You can tell whether a particular area of water is salty or not by creating an activity zone around it. If it shows "Water Source (0)", then it is saltwater, and thus undrinkable. Water may currently be desalinated by passing it through a screw pump, however, if any desalinated water touches natural walls, natural floors, other salt water, or an aquifer, it will immediately return to its salt form, thus meaning that all cisterns or reservoirs of desalinated water must be completely constructed, with no natural boundaries. When in doubt, an activity zone will reveal whether or not the water has been contaminated.
Oddly, a well built over a source of salt water will still provide drinkable water to dwarves.
When blood or dead bodies come into contact with water, it can become contaminated, and dwarfs will refuse to drink from it. In a river or brook, this can occur if the contact was upstream of the drinking spot. Flowing water will recover from contamination faster than murky or stagnant water.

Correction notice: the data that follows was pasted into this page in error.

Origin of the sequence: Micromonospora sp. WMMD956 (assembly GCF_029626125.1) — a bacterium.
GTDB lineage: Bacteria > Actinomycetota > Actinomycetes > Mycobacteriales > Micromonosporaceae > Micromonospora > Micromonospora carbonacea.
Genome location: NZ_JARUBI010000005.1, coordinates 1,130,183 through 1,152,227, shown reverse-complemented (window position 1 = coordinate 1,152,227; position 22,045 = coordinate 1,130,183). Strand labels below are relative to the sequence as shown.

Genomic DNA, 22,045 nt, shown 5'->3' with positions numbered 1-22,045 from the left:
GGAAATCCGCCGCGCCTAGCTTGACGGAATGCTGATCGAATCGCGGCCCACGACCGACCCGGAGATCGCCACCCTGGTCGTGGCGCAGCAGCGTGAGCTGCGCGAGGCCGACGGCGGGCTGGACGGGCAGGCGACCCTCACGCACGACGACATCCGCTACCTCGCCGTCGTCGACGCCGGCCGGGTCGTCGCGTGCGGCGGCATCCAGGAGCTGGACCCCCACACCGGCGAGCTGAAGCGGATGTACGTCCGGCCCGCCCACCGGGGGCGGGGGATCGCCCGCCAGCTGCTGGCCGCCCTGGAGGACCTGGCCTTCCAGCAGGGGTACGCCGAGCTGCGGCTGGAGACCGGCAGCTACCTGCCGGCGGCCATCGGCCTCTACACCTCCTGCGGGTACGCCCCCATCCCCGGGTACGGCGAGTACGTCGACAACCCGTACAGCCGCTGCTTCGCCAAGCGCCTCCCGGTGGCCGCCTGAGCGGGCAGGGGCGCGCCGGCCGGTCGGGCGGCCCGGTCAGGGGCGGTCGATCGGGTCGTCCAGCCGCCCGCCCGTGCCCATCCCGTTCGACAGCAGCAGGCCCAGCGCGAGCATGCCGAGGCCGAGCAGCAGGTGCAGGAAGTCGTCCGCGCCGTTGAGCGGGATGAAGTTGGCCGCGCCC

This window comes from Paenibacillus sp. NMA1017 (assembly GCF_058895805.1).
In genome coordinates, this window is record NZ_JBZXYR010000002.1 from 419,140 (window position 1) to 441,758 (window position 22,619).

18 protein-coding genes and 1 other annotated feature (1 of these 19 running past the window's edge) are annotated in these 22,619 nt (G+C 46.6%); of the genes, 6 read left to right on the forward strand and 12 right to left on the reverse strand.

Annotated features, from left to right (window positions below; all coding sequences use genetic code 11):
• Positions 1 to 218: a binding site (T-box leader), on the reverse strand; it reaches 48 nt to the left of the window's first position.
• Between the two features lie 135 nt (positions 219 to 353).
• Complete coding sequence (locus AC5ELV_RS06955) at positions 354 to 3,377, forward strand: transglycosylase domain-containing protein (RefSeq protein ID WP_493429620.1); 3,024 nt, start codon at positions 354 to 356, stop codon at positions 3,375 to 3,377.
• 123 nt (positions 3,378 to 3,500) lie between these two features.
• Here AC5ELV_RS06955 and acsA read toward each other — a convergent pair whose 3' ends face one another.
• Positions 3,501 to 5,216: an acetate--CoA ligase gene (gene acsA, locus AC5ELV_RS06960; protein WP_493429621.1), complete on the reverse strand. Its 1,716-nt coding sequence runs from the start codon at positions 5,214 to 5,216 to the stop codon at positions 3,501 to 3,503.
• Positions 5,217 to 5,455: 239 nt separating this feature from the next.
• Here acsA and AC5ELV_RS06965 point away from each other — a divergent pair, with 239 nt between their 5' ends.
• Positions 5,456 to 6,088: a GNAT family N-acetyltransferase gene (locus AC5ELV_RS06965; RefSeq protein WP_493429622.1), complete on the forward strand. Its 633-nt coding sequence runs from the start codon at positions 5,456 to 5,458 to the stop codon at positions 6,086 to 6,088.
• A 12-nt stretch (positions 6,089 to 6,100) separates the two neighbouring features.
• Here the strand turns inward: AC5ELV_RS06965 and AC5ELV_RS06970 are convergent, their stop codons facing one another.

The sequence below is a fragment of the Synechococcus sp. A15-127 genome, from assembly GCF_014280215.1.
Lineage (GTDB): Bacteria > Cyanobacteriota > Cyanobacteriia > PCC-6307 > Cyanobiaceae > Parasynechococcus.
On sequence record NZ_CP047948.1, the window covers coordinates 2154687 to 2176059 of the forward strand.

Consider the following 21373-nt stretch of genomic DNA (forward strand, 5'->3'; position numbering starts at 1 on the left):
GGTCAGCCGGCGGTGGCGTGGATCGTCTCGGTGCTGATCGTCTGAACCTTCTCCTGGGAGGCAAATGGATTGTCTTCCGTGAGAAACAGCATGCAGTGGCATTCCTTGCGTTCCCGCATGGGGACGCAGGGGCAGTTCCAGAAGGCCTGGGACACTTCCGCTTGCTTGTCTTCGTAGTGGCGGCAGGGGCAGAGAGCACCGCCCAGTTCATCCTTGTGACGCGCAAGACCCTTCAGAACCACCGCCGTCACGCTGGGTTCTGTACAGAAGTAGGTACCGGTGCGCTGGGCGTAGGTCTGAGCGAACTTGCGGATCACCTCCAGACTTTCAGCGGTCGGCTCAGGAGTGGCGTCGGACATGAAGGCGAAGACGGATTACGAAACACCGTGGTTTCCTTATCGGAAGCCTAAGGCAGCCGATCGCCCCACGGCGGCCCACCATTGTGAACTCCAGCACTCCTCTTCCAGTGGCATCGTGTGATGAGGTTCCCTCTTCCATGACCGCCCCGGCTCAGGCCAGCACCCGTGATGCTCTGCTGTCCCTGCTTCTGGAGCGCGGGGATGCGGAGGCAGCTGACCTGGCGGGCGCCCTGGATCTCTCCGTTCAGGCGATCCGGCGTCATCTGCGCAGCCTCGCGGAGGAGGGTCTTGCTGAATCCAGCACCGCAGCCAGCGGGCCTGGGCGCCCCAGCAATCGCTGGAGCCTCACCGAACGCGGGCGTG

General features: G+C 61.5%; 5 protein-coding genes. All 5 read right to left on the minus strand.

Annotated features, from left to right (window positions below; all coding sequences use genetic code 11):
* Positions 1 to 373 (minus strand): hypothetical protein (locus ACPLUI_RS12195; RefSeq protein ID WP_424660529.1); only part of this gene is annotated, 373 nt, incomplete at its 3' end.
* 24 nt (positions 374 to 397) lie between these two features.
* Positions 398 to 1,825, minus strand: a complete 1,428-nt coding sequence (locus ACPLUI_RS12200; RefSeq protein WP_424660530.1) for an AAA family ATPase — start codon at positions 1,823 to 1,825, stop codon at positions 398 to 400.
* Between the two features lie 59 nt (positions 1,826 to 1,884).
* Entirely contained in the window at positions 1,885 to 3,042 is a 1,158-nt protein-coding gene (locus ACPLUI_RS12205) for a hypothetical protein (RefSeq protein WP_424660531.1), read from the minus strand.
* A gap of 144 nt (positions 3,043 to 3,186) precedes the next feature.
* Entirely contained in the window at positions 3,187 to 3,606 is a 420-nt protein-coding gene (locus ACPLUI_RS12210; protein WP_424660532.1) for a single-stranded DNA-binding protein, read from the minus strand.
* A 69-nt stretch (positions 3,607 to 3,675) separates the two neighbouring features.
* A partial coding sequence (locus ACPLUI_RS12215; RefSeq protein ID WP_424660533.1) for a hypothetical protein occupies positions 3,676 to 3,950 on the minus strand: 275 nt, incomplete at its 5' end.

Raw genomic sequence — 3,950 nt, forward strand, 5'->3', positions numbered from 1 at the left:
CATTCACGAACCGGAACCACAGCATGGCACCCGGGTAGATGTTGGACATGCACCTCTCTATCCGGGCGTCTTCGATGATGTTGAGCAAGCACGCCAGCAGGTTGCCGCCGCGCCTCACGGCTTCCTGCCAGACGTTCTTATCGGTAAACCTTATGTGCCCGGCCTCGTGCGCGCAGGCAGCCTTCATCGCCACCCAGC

If, in a dwarf's inventory menu, some or all body parts are described as "Water covering" them (in bright green letters), don't panic - all that means is that the dwarf is wet, not (necessarily) underwater. They may have been underwater (they may still be underwater!), or just wading about in deep water, or they may have been out in the rain, or walked under falling water somewhere. Unless exposed to more water, they will dry off soon.